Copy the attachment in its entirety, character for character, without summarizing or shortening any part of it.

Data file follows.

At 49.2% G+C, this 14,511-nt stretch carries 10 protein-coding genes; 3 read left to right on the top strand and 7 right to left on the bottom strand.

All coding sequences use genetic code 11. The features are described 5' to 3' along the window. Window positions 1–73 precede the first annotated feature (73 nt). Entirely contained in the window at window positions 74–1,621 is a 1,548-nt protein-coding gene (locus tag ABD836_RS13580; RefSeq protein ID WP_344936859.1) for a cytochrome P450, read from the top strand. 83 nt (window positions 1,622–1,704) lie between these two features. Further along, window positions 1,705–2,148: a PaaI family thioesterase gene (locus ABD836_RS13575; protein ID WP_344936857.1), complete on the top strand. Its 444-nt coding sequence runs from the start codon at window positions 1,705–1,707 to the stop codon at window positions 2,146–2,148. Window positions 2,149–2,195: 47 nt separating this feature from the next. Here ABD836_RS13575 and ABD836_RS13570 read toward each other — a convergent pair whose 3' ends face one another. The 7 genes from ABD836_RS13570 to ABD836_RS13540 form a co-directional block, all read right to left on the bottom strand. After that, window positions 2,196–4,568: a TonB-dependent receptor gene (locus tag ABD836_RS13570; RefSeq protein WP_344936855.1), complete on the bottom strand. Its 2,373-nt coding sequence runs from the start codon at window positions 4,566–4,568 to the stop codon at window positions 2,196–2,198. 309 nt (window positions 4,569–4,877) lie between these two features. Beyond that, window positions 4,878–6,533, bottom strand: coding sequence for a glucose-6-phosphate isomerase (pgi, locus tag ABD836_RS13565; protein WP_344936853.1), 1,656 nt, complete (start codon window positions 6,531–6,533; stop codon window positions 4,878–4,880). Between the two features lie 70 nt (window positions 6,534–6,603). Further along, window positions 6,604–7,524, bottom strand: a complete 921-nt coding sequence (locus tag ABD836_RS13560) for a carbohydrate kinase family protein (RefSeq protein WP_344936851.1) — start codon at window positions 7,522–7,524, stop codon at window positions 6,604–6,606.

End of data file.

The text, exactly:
At 49.2% G+C, this 14,511-nt stretch carries 10 protein-coding genes; 3 read left to right on the top strand and 7 right to left on the bottom strand.

All coding sequences use genetic code 11. The features are described 5' to 3' along the window. Window positions 1–73 precede the first annotated feature (73 nt). Entirely contained in the window at window positions 74–1,621 is a 1,548-nt protein-coding gene (locus tag ABD836_RS13580; RefSeq protein ID WP_344936859.1) for a cytochrome P450, read from the top strand. 83 nt (window positions 1,622–1,704) lie between these two features. Further along, window positions 1,705–2,148: a PaaI family thioesterase gene (locus ABD836_RS13575; protein ID WP_344936857.1), complete on the top strand. Its 444-nt coding sequence runs from the start codon at window positions 1,705–1,707 to the stop codon at window positions 2,146–2,148. Window positions 2,149–2,195: 47 nt separating this feature from the next. Here ABD836_RS13575 and ABD836_RS13570 read toward each other — a convergent pair whose 3' ends face one another. The 7 genes from ABD836_RS13570 to ABD836_RS13540 form a co-directional block, all read right to left on the bottom strand. After that, window positions 2,196–4,568: a TonB-dependent receptor gene (locus tag ABD836_RS13570; RefSeq protein WP_344936855.1), complete on the bottom strand. Its 2,373-nt coding sequence runs from the start codon at window positions 4,566–4,568 to the stop codon at window positions 2,196–2,198. 309 nt (window positions 4,569–4,877) lie between these two features. Beyond that, window positions 4,878–6,533, bottom strand: coding sequence for a glucose-6-phosphate isomerase (pgi, locus tag ABD836_RS13565; protein WP_344936853.1), 1,656 nt, complete (start codon window positions 6,531–6,533; stop codon window positions 4,878–4,880). Between the two features lie 70 nt (window positions 6,534–6,603). Further along, window positions 6,604–7,524, bottom strand: a complete 921-nt coding sequence (locus tag ABD836_RS13560) for a carbohydrate kinase family protein (RefSeq protein WP_344936851.1) — start codon at window positions 7,522–7,524, stop codon at window positions 6,604–6,606.